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Taste Guides

A journey through local flavors

  • CREOLE GOES FUSION

    In many global cities, fusion has become a byword for twenty -first-century gastronomic excess: see New York’s pizza burgers and Singapore’s instant noodle sandwiches. But not so in Lima, the city whose culinary tradition took root as a Hispanic riff on the Incan cooking pot. Later, waves of early nineteenth-century Chinese immigration to the city gave rise to creole cuisines such as Chifa, the Chinese-Peruvian flavour combinations that remain a fond favourite with everyday Limeños; in classic dishes such as arroz chaufa, fried rice with plump white corn, or lomo saltado (beef tenderloin flash - fried in a wok with soy sauce). Chifa's cousin arrived with Japanese migrants in the 1890s, who came to work as fishermen on Lima’s rich shores, married Peruvians, and in Nikkei, a cuisine rich in sashimi and bright citrus flavours, recreated a taste of home. Today Nikkei is one of the most refined of Lima’s fusion cuisines, its apotheosis the fine - dining Peruvian-Japanese restaurant Maido, whose Osaka-trained head chef Mitsuharu Tsumura has given the Peruvian capital the surprisingly glorious barbecued guinea pig (the hallowed food of the Andean Incas) with yucca cream. Meanwhile the chefs behind Novoandina, or the Andean culinary renaissance that began in the 1980s, have also taken up the baton for Lima’s globe-plunderingculinary iconoclasm in dishes such as Cucho La Rosa’s iconic quinotto (quinoa risotto, today the star of me nus from London to LA) and celebrity chef Gastón Acurio’s chicken liver anticuchos (an Incan form of kebab) served meltingly pink with spicy salsa ají amarillo.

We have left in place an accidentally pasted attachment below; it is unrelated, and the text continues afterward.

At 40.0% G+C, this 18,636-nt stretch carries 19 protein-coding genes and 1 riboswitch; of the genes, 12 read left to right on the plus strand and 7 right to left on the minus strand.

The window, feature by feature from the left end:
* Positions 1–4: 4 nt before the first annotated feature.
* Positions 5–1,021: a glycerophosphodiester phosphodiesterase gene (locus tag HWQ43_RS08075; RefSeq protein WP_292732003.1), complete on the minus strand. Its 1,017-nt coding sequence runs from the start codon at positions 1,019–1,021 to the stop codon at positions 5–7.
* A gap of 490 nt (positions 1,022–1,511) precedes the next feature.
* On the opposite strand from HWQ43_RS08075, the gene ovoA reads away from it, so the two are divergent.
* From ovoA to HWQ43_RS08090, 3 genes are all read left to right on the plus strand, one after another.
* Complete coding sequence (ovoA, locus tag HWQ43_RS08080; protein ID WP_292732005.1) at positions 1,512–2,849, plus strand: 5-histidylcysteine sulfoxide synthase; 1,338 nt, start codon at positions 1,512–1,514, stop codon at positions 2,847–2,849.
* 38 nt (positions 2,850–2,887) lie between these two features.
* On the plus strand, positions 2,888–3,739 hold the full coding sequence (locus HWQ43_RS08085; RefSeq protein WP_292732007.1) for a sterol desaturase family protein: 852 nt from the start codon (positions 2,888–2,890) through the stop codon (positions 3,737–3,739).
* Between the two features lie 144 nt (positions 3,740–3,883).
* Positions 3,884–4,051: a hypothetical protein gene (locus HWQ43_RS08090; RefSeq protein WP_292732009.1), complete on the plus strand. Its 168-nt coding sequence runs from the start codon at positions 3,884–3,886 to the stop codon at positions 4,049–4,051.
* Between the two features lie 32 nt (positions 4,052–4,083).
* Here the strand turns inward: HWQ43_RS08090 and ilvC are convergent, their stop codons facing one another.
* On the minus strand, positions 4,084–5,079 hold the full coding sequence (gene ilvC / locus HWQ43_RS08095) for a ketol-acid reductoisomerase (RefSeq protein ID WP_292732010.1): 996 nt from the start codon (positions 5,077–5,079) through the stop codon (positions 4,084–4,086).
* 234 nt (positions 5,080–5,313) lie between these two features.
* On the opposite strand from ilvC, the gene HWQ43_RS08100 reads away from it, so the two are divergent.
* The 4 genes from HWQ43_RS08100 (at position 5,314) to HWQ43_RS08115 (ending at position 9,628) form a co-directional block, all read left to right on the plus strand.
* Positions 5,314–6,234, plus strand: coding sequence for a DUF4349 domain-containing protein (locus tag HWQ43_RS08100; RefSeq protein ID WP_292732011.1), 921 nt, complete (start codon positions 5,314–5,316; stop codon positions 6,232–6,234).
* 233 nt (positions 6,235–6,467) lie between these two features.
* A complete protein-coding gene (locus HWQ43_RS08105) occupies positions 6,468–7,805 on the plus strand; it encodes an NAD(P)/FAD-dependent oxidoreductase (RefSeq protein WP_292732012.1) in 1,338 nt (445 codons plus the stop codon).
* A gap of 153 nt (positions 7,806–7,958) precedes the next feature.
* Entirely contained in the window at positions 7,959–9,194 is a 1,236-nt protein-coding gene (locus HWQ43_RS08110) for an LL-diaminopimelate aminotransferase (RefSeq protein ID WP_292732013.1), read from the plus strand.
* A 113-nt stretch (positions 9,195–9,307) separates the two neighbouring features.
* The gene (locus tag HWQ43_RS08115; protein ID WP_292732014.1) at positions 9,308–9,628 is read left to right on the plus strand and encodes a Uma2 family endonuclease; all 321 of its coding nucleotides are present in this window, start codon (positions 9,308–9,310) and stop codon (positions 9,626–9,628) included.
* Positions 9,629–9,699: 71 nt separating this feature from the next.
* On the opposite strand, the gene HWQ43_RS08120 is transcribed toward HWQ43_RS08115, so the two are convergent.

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2016-05-27

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Taste Inspirations

Secrets of taste

A stroll through the history of the most beloved ingredients

In 1984, the Australian Tourism Commission started running a TV advert starring the comedian and actor Paul Hogan who a couple of years later would make his name with the film Crocodile Dundee. In the adverts – specifically aimed at encouraging an American audience to visit Down Under – Hogan stands at a barbecue with the famous Sydney Opera House in the background.

In 1868, British-Australian orchardist Maria Ann Smith “tipped out [the] last of some apples brought back from Sydney”. Later, she spotted a small seedling growing amongst the compost and nurtured it. When the little tree eventually bore fruit, their flavour – despite the waxy, vivid green skin – was sweet and juicy and an instant hit with everyone who tasted them: the world famous Granny Smith apple had arrived. 

 

“The Distillers have found out a way to hit the palate of the Poor, by their new fashion'd compound Waters called ‘Geneva’, so that the common People seem not to value the French brandy as usual, and even not to desire it.” So wrote Robinson Crusoe author Daniel Defoe in 1726.

 

Is there a more English meal than a roasted joint of glistening beef, served with Yorkshire pudding and roast potatoes and slathered in rich gravy? Just see Richard Leveridge's 1735 song “Roast beef of Old England” for proof (dodgy rhyming scheme aside):

 

Taste Origins

Tales from Taste Lovers

Once upon a Bite

Dame Nelly Melba & Peach Melba

Opera is such an extravagant affair that its association with equally extravagant cuisine comes as no surprise.

Dame Nelly Melba & Peach Melba

Blog

Authors

Our Taste Enthusiastst

Gracie Carroll is the Toronto-based Fashion & Lifestyle blogger of GracieCarroll.com, and the Founder of TheChicCanuck.com.

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